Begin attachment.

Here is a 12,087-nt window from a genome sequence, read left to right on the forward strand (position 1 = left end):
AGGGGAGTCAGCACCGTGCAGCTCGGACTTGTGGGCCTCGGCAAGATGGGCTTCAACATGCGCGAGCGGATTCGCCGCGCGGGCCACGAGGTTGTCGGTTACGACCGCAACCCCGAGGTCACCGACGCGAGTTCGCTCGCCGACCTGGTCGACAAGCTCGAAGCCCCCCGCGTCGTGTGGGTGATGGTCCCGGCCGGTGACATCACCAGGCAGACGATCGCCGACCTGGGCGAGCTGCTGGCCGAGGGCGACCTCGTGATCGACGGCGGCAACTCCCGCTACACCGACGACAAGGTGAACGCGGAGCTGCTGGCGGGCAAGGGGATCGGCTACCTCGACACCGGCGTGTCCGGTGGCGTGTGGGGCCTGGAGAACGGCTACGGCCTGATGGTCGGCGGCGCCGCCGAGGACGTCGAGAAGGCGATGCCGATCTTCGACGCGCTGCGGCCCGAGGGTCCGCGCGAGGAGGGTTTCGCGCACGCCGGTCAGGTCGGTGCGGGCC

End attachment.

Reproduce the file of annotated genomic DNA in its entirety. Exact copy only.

Here is a 12,087-nt window from a genome sequence, read left to right on the forward strand (position 1 = left end):
AGGGGAGTCAGCACCGTGCAGCTCGGACTTGTGGGCCTCGGCAAGATGGGCTTCAACATGCGCGAGCGGATTCGCCGCGCGGGCCACGAGGTTGTCGGTTACGACCGCAACCCCGAGGTCACCGACGCGAGTTCGCTCGCCGACCTGGTCGACAAGCTCGAAGCCCCCCGCGTCGTGTGGGTGATGGTCCCGGCCGGTGACATCACCAGGCAGACGATCGCCGACCTGGGCGAGCTGCTGGCCGAGGGCGACCTCGTGATCGACGGCGGCAACTCCCGCTACACCGACGACAAGGTGAACGCGGAGCTGCTGGCGGGCAAGGGGATCGGCTACCTCGACACCGGCGTGTCCGGTGGCGTGTGGGGCCTGGAGAACGGCTACGGCCTGATGGTCGGCGGCGCCGCCGAGGACGTCGAGAAGGCGATGCCGATCTTCGACGCGCTGCGGCCCGAGGGTCCGCGCGAGGAGGGTTTCGCGCACGCCGGTCAGGTCGGTGCGGGCC